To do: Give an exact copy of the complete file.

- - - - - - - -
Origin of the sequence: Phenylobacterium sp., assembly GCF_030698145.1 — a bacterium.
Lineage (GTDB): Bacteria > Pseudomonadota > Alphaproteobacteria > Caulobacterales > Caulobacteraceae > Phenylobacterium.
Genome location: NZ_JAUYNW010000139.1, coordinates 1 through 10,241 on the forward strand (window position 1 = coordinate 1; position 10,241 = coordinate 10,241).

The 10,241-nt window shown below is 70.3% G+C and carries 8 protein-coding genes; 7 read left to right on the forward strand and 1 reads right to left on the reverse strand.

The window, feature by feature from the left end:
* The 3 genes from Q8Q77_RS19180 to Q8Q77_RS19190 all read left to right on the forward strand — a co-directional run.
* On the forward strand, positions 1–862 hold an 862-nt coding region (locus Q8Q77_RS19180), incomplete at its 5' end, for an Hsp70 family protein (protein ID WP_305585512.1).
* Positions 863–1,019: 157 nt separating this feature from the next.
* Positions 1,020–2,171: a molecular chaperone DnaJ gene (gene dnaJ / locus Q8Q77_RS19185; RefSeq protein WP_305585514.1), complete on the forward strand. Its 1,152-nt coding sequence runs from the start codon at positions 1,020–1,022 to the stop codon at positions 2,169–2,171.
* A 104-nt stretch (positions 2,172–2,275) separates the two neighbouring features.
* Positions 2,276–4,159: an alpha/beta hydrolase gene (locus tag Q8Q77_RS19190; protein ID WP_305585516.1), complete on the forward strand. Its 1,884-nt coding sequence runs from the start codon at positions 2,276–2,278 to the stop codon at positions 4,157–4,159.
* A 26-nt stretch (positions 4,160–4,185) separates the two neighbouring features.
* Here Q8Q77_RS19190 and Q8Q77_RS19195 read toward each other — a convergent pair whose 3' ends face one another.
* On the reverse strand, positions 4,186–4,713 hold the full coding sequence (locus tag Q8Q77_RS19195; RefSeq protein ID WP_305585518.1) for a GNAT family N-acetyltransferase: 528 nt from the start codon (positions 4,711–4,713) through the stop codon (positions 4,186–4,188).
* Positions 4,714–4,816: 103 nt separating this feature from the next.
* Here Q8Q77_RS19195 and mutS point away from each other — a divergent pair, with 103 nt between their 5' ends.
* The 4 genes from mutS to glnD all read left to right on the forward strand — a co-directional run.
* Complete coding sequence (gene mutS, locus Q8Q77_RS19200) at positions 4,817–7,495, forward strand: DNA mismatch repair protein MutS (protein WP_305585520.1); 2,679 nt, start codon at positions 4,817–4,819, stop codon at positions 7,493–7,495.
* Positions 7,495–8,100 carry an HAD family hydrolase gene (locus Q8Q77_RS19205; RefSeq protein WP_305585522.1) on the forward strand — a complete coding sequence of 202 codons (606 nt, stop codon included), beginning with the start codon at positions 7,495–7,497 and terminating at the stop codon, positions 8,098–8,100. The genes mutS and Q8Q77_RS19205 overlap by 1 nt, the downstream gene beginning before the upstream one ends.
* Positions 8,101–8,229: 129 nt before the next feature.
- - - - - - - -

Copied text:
Origin of the sequence: Phenylobacterium sp., assembly GCF_030698145.1 — a bacterium.
Lineage (GTDB): Bacteria > Pseudomonadota > Alphaproteobacteria > Caulobacterales > Caulobacteraceae > Phenylobacterium.
Genome location: NZ_JAUYNW010000139.1, coordinates 1 through 10,241 on the forward strand (window position 1 = coordinate 1; position 10,241 = coordinate 10,241).

The 10,241-nt window shown below is 70.3% G+C and carries 8 protein-coding genes; 7 read left to right on the forward strand and 1 reads right to left on the reverse strand.

The window, feature by feature from the left end:
* The 3 genes from Q8Q77_RS19180 to Q8Q77_RS19190 all read left to right on the forward strand — a co-directional run.
* On the forward strand, positions 1–862 hold an 862-nt coding region (locus Q8Q77_RS19180), incomplete at its 5' end, for an Hsp70 family protein (protein ID WP_305585512.1).
* Positions 863–1,019: 157 nt separating this feature from the next.
* Positions 1,020–2,171: a molecular chaperone DnaJ gene (gene dnaJ / locus Q8Q77_RS19185; RefSeq protein WP_305585514.1), complete on the forward strand. Its 1,152-nt coding sequence runs from the start codon at positions 1,020–1,022 to the stop codon at positions 2,169–2,171.
* A 104-nt stretch (positions 2,172–2,275) separates the two neighbouring features.
* Positions 2,276–4,159: an alpha/beta hydrolase gene (locus tag Q8Q77_RS19190; protein ID WP_305585516.1), complete on the forward strand. Its 1,884-nt coding sequence runs from the start codon at positions 2,276–2,278 to the stop codon at positions 4,157–4,159.
* A 26-nt stretch (positions 4,160–4,185) separates the two neighbouring features.
* Here Q8Q77_RS19190 and Q8Q77_RS19195 read toward each other — a convergent pair whose 3' ends face one another.
* On the reverse strand, positions 4,186–4,713 hold the full coding sequence (locus tag Q8Q77_RS19195; RefSeq protein ID WP_305585518.1) for a GNAT family N-acetyltransferase: 528 nt from the start codon (positions 4,711–4,713) through the stop codon (positions 4,186–4,188).
* Positions 4,714–4,816: 103 nt separating this feature from the next.
* Here Q8Q77_RS19195 and mutS point away from each other — a divergent pair, with 103 nt between their 5' ends.
* The 4 genes from mutS to glnD all read left to right on the forward strand — a co-directional run.
* Complete coding sequence (gene mutS, locus Q8Q77_RS19200) at positions 4,817–7,495, forward strand: DNA mismatch repair protein MutS (protein WP_305585520.1); 2,679 nt, start codon at positions 4,817–4,819, stop codon at positions 7,493–7,495.
* Positions 7,495–8,100 carry an HAD family hydrolase gene (locus Q8Q77_RS19205; RefSeq protein WP_305585522.1) on the forward strand — a complete coding sequence of 202 codons (606 nt, stop codon included), beginning with the start codon at positions 7,495–7,497 and terminating at the stop codon, positions 8,098–8,100. The genes mutS and Q8Q77_RS19205 overlap by 1 nt, the downstream gene beginning before the upstream one ends.
* Positions 8,101–8,229: 129 nt before the next feature.